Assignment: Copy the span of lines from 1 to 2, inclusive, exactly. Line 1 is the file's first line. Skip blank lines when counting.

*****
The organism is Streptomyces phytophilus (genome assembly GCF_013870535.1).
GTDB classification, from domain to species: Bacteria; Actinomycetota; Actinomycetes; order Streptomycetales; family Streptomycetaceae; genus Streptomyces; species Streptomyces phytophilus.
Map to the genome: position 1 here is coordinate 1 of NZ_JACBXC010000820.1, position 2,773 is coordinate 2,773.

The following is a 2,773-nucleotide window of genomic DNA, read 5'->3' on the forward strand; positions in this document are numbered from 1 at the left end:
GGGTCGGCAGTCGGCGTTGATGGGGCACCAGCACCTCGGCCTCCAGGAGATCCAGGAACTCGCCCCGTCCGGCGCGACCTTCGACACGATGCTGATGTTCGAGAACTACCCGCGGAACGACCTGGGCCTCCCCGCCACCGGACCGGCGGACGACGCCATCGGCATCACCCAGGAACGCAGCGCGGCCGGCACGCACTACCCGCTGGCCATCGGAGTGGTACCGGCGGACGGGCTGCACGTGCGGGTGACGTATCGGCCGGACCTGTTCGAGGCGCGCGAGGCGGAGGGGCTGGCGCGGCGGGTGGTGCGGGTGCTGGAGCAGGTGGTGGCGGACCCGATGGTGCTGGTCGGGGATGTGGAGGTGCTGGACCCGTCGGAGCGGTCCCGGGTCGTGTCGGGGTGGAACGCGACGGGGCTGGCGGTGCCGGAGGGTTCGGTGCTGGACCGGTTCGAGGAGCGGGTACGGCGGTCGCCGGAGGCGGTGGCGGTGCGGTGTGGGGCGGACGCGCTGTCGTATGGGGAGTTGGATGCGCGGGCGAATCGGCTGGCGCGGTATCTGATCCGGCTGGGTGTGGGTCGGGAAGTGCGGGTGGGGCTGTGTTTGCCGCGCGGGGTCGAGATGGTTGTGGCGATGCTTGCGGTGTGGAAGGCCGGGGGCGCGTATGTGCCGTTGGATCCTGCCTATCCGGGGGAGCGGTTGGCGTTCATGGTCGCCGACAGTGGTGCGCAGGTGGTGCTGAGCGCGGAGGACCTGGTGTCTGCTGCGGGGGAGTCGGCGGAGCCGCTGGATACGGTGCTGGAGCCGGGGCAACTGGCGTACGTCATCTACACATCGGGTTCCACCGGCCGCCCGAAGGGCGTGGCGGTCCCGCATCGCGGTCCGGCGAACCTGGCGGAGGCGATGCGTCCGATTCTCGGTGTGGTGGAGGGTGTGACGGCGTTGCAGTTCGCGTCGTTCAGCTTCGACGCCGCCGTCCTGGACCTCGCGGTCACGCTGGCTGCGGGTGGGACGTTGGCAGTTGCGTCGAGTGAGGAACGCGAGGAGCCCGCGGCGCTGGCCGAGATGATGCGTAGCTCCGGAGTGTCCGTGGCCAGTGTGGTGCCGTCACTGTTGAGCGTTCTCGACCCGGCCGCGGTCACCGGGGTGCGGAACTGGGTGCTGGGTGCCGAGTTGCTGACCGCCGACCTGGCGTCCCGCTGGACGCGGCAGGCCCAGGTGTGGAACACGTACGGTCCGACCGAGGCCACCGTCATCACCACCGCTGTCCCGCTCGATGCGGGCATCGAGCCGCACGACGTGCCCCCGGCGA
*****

The organism is Streptomyces phytophilus (genome assembly GCF_013870535.1).
GTDB classification, from domain to species: Bacteria; Actinomycetota; Actinomycetes; order Streptomycetales; family Streptomycetaceae; genus Streptomyces; species Streptomyces phytophilus.